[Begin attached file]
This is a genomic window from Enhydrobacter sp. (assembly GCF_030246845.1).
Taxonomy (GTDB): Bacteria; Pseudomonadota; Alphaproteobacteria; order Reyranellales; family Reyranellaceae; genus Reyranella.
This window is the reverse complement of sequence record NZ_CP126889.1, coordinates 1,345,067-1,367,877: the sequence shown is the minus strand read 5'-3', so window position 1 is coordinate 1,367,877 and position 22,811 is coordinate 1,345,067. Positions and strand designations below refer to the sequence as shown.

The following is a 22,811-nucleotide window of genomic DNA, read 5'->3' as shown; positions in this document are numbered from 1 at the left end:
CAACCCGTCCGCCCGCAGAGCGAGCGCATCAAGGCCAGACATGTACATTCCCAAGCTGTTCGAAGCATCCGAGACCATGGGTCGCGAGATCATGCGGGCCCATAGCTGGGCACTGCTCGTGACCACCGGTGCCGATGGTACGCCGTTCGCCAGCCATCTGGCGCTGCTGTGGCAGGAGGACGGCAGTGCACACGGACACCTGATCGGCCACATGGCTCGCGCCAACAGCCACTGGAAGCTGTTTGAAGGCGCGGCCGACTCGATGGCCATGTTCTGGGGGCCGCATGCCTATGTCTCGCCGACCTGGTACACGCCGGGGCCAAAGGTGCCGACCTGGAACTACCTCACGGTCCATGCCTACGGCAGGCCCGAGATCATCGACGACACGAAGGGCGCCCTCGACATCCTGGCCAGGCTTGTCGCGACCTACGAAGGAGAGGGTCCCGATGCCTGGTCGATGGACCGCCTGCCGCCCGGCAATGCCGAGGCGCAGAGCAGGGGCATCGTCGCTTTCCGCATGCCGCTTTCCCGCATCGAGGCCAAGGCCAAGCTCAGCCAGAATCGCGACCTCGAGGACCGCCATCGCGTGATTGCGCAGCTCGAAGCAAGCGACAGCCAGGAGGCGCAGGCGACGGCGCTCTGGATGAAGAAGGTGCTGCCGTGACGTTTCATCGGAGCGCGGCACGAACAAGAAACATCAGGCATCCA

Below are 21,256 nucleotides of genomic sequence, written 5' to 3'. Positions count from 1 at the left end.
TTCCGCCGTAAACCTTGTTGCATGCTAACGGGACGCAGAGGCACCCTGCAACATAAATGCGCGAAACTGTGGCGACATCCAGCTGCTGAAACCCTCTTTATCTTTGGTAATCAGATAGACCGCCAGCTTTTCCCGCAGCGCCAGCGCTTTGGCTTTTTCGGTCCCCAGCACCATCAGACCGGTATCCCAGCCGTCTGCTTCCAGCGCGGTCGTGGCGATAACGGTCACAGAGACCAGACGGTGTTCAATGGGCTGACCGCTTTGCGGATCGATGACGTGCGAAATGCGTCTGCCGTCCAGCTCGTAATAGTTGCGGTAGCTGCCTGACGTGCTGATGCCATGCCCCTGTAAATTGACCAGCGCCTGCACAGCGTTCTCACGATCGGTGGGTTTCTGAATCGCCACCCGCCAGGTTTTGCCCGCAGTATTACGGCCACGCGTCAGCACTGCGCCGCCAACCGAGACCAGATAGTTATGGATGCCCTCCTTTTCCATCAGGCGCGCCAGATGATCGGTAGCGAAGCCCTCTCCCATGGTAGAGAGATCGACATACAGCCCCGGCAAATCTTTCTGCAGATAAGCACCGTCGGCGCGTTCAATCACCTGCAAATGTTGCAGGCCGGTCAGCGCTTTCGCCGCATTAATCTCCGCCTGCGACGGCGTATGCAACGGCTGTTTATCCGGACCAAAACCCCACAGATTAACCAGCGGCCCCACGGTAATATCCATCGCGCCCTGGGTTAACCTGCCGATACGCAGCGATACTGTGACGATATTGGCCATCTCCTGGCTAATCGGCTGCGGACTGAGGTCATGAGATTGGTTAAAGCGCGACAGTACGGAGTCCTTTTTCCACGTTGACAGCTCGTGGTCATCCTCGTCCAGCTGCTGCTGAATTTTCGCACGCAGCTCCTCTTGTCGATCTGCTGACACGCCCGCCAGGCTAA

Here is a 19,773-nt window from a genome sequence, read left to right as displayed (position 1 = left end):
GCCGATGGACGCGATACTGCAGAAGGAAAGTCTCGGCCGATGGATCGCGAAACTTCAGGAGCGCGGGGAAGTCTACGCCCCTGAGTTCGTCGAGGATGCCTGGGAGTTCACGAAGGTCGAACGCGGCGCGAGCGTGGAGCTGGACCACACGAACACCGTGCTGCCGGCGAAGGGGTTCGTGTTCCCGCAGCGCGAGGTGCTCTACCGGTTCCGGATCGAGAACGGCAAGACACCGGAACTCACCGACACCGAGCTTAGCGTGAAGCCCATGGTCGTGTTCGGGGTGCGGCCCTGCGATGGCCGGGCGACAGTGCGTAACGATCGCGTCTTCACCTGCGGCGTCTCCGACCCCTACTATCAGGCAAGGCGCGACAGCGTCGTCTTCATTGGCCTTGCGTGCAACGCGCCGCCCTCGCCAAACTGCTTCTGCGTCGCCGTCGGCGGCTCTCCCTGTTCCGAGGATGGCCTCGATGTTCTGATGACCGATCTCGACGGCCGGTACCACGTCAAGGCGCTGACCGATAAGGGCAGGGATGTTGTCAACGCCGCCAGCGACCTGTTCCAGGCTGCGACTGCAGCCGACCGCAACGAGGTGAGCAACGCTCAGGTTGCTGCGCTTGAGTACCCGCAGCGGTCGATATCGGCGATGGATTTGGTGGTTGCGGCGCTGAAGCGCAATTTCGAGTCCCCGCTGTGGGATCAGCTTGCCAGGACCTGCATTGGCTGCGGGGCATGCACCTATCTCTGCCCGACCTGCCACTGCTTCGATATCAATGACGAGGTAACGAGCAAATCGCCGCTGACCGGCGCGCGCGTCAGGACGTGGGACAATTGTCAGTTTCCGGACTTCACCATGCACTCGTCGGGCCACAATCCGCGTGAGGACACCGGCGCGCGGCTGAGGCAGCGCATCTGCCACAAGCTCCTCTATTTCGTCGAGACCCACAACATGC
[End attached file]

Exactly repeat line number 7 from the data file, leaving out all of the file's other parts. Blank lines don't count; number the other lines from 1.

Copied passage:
TTCCGCCGTAAACCTTGTTGCATGCTAACGGGACGCAGAGGCACCCTGCAACATAAATGCGCGAAACTGTGGCGACATCCAGCTGCTGAAACCCTCTTTATCTTTGGTAATCAGATAGACCGCCAGCTTTTCCCGCAGCGCCAGCGCTTTGGCTTTTTCGGTCCCCAGCACCATCAGACCGGTATCCCAGCCGTCTGCTTCCAGCGCGGTCGTGGCGATAACGGTCACAGAGACCAGACGGTGTTCAATGGGCTGACCGCTTTGCGGATCGATGACGTGCGAAATGCGTCTGCCGTCCAGCTCGTAATAGTTGCGGTAGCTGCCTGACGTGCTGATGCCATGCCCCTGTAAATTGACCAGCGCCTGCACAGCGTTCTCACGATCGGTGGGTTTCTGAATCGCCACCCGCCAGGTTTTGCCCGCAGTATTACGGCCACGCGTCAGCACTGCGCCGCCAACCGAGACCAGATAGTTATGGATGCCCTCCTTTTCCATCAGGCGCGCCAGATGATCGGTAGCGAAGCCCTCTCCCATGGTAGAGAGATCGACATACAGCCCCGGCAAATCTTTCTGCAGATAAGCACCGTCGGCGCGTTCAATCACCTGCAAATGTTGCAGGCCGGTCAGCGCTTTCGCCGCATTAATCTCCGCCTGCGACGGCGTATGCAACGGCTGTTTATCCGGACCAAAACCCCACAGATTAACCAGCGGCCCCACGGTAATATCCATCGCGCCCTGGGTTAACCTGCCGATACGCAGCGATACTGTGACGATATTGGCCATCTCCTGGCTAATCGGCTGCGGACTGAGGTCATGAGATTGGTTAAAGCGCGACAGTACGGAGTCCTTTTTCCACGTTGACAGCTCGTGGTCATCCTCGTCCAGCTGCTGCTGAATTTTCGCACGCAGCTCCTCTTGTCGATCTGCTGACACGCCCGCCAGGCTAA